Aluminum price reached US$3,000 a ton on September 13

Geopolitical risks are high for China

Beijing has a lot to lose if the coup brings down its usual business.

China gets about 55% of its bauxite from Guinea, which it uses to produce aluminum. According to one estimate, around 20% of all aluminum in the world is produced from Guinean bauxite. China also leads the world in aluminum production, and by a wide margin, no less. In 2019, China produced 36 million tons of aluminum; the second country was India with 3,700,000 tons.

China’s dependence on Guinean bauxite therefore sets the table for volatile price movements going forward. And these moves will not be restricted to aluminum markets, as industrial metal is a key input in a variety of consumer products ranging from beer cans to iPhones (each iPhone contains 31 grams of aluminum). It follows that significant interruptions in supply in Guinea risk creating another inflationary trend just as energy prices are rising.

There are few attractive alternatives for Chinese lawmakers looking to diversify from Guinean bauxite. Indonesia banned the export of raw materials, including bauxite, in order to encourage a domestic processing industry. That leaves Australia, the world’s other bauxite producer alongside Guinea. Australian bauxite exports to China have so far been spared in the ongoing bilateral trade dispute. However, it has long been clear that Beijing intends to reduce its dependence on Australian exports of essential inputs.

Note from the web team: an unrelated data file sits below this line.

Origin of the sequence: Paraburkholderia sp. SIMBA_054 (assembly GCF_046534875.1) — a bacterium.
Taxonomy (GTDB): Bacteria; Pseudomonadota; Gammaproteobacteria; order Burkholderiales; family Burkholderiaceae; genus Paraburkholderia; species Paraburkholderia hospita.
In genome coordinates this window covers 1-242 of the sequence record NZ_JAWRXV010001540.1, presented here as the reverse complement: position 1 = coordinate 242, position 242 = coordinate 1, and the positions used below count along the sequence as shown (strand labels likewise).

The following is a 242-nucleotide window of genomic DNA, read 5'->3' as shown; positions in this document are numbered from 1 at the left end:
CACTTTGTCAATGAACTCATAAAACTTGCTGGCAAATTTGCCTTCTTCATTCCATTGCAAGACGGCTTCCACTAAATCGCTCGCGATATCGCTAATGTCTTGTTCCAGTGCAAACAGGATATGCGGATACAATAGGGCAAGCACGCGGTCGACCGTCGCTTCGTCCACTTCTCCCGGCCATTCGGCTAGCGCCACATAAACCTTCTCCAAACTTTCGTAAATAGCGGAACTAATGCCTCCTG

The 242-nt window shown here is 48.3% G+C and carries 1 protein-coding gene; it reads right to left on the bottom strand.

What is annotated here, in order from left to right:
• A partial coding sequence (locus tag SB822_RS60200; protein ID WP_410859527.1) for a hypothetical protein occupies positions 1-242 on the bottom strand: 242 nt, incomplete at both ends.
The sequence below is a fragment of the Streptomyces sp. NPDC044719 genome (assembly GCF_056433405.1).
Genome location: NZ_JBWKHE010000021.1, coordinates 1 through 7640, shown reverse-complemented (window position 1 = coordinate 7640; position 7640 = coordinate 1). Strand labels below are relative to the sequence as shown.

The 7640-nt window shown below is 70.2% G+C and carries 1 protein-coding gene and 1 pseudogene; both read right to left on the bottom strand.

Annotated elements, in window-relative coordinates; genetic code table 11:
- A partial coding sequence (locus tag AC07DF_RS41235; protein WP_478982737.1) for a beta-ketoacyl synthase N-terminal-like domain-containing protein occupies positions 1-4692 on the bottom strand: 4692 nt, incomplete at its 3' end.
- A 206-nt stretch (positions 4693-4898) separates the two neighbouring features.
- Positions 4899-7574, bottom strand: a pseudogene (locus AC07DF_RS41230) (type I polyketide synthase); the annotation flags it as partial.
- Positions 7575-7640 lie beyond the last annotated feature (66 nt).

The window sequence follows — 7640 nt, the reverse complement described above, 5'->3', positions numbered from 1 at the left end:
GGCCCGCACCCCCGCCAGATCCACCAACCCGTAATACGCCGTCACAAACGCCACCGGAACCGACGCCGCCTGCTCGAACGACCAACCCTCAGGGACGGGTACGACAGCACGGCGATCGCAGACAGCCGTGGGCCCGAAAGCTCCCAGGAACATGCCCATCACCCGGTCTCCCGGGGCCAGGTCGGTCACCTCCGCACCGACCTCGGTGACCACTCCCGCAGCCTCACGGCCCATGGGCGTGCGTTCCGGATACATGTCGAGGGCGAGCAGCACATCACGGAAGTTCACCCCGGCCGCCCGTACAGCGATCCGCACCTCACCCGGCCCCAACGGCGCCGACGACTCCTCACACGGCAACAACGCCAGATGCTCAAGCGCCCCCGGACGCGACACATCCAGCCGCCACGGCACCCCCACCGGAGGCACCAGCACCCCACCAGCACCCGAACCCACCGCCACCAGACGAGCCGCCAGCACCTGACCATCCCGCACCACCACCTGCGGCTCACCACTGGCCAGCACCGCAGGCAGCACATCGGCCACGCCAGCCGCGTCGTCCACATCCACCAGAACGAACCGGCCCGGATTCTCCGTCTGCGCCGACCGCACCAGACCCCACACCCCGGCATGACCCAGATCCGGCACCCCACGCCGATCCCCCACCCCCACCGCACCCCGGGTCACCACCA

The extensive iron mine of Simandou is in the balance

By the way, Guinea figures prominently in another Chinese move to reduce its over-reliance on strategic Australian exports: the development of the Simandou mining complex, home to the world’s largest untapped iron reserves. The main foreign funders of the project are Grupo Rio Tinto and China Baowu Steel Group, the latter taking over the participation of Aluminum Corp of China (Chalco) in 2020. The infrastructure to support the complex has already been approved, with estimated costs in the range from $15 to $23 billion to bring the project online. With a production date of 2026, Simandou could well be a game changer in global iron markets, with an initial production of up to 60 million tonnes of high-grade iron ore per year.